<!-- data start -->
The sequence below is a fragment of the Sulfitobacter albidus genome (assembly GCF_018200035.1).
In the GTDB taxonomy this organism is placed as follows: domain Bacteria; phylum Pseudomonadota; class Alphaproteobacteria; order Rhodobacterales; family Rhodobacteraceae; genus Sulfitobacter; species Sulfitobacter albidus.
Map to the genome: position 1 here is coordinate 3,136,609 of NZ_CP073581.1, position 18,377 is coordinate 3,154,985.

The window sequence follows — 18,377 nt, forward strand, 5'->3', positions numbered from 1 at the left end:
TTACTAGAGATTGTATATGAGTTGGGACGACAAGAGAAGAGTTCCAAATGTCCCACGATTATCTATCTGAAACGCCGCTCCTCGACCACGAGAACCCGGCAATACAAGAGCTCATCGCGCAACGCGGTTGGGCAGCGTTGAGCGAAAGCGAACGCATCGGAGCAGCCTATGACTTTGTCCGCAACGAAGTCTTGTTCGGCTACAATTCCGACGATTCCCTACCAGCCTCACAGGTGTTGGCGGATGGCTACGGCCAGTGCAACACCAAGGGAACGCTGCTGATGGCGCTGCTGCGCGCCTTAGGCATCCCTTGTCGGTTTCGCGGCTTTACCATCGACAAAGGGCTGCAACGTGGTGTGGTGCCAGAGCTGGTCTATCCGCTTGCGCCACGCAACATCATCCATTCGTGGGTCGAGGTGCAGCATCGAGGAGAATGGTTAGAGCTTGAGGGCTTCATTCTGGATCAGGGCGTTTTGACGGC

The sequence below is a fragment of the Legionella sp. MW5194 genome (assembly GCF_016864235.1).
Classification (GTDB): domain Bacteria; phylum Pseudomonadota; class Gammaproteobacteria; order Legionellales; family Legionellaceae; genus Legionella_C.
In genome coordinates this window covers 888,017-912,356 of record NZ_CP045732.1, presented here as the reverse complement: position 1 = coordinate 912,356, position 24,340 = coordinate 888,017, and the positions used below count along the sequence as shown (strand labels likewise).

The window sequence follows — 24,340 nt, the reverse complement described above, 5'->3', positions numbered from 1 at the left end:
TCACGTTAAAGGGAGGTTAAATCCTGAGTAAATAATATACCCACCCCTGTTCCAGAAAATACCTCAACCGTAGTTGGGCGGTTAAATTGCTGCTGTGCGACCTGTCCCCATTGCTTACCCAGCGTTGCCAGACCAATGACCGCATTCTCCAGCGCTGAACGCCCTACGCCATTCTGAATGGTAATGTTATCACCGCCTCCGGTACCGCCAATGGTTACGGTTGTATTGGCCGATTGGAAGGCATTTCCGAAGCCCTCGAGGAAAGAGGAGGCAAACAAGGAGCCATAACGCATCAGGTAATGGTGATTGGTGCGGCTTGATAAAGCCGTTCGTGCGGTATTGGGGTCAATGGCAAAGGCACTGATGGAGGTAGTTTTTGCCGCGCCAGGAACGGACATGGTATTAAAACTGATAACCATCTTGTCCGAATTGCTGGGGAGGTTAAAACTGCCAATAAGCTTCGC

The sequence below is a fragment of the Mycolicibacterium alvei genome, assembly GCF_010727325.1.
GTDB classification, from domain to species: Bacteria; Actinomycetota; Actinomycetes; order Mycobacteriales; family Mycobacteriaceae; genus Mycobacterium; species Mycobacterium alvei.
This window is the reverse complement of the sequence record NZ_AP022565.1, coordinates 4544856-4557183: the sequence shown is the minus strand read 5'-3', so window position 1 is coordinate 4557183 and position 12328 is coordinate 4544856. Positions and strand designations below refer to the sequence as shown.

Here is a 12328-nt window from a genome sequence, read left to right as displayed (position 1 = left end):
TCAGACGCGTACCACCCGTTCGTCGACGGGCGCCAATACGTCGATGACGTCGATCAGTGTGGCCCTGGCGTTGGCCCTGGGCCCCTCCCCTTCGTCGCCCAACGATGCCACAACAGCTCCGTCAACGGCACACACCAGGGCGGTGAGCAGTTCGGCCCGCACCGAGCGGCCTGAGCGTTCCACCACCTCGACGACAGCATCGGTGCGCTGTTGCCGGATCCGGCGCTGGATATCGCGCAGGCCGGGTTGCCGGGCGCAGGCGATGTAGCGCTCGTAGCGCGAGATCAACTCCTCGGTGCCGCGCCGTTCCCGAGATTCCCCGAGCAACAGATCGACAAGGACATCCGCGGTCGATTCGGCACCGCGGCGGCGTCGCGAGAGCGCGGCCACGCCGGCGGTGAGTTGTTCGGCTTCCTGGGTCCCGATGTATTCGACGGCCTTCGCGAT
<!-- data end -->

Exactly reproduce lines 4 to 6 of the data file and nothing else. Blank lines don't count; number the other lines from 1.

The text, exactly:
The window sequence follows — 18,377 nt, forward strand, 5'->3', positions numbered from 1 at the left end:
TTACTAGAGATTGTATATGAGTTGGGACGACAAGAGAAGAGTTCCAAATGTCCCACGATTATCTATCTGAAACGCCGCTCCTCGACCACGAGAACCCGGCAATACAAGAGCTCATCGCGCAACGCGGTTGGGCAGCGTTGAGCGAAAGCGAACGCATCGGAGCAGCCTATGACTTTGTCCGCAACGAAGTCTTGTTCGGCTACAATTCCGACGATTCCCTACCAGCCTCACAGGTGTTGGCGGATGGCTACGGCCAGTGCAACACCAAGGGAACGCTGCTGATGGCGCTGCTGCGCGCCTTAGGCATCCCTTGTCGGTTTCGCGGCTTTACCATCGACAAAGGGCTGCAACGTGGTGTGGTGCCAGAGCTGGTCTATCCGCTTGCGCCACGCAACATCATCCATTCGTGGGTCGAGGTGCAGCATCGAGGAGAATGGTTAGAGCTTGAGGGCTTCATTCTGGATCAGGGCGTTTTGACGGC

The sequence below is a fragment of the Legionella sp. MW5194 genome (assembly GCF_016864235.1).